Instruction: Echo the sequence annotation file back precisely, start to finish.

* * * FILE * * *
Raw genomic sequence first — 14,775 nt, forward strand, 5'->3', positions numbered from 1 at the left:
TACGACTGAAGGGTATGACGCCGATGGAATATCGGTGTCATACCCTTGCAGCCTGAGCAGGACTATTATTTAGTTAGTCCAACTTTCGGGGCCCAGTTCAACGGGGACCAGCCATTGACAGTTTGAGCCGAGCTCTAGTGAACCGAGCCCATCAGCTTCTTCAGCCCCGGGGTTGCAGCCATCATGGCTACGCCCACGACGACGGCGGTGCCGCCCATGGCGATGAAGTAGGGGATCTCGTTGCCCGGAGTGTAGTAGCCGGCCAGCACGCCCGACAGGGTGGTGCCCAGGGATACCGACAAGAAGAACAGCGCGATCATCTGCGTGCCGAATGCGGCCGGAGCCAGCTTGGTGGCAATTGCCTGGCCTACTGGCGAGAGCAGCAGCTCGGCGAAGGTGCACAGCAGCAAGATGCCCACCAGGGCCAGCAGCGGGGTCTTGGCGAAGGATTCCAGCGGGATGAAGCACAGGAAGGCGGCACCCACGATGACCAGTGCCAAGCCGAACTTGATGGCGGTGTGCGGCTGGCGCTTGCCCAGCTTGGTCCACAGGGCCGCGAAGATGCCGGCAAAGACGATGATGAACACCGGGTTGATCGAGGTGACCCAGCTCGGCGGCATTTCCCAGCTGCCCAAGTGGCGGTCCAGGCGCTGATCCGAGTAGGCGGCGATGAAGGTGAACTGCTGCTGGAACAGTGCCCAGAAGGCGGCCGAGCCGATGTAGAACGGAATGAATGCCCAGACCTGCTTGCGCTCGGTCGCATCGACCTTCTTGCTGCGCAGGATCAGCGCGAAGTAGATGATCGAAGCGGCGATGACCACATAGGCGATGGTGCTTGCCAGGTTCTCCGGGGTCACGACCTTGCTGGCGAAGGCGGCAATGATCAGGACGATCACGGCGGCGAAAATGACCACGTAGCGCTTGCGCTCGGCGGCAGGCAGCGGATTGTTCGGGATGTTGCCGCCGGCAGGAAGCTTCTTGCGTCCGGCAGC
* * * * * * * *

Raw genomic sequence first — 14,775 nt, forward strand, 5'->3', positions numbered from 1 at the left:
TACGACTGAAGGGTATGACGCCGATGGAATATCGGTGTCATACCCTTGCAGCCTGAGCAGGACTATTATTTAGTTAGTCCAACTTTCGGGGCCCAGTTCAACGGGGACCAGCCATTGACAGTTTGAGCCGAGCTCTAGTGAACCGAGCCCATCAGCTTCTTCAGCCCCGGGGTTGCAGCCATCATGGCTACGCCCACGACGACGGCGGTGCCGCCCATGGCGATGAAGTAGGGGATCTCGTTGCCCGGAGTGTAGTAGCCGGCCAGCACGCCCGACAGGGTGGTGCCCAGGGATACCGACAAGAAGAACAGCGCGATCATCTGCGTGCCGAATGCGGCCGGAGCCAGCTTGGTGGCAATTGCCTGGCCTACTGGCGAGAGCAGCAGCTCGGCGAAGGTGCACAGCAGCAAGATGCCCACCAGGGCCAGCAGCGGGGTCTTGGCGAAGGATTCCAGCGGGATGAAGCACAGGAAGGCGGCACCCACGATGACCAGTGCCAAGCCGAACTTGATGGCGGTGTGCGGCTGGCGCTTGCCCAGCTTGGTCCACAGGGCCGCGAAGATGCCGGCAAAGACGATGATGAACACCGGGTTGATCGAGGTGACCCAGCTCGGCGGCATTTCCCAGCTGCCCAAGTGGCGGTCCAGGCGCTGATCCGAGTAGGCGGCGATGAAGGTGAACTGCTGCTGGAACAGTGCCCAGAAGGCGGCCGAGCCGATGTAGAACGGAATGAATGCCCAGACCTGCTTGCGCTCGGTCGCATCGACCTTCTTGCTGCGCAGGATCAGCGCGAAGTAGATGATCGAAGCGGCGATGACCACATAGGCGATGGTGCTTGCCAGGTTCTCCGGGGTCACGACCTTGCTGGCGAAGGCGGCAATGATCAGGACGATCACGGCGGCGAAAATGACCACGTAGCGCTTGCGCTCGGCGGCAGGCAGCGGATTGTTCGGGATGTTGCCGCCGGCAGGAAGCTTCTTGCGTCCGGCAGC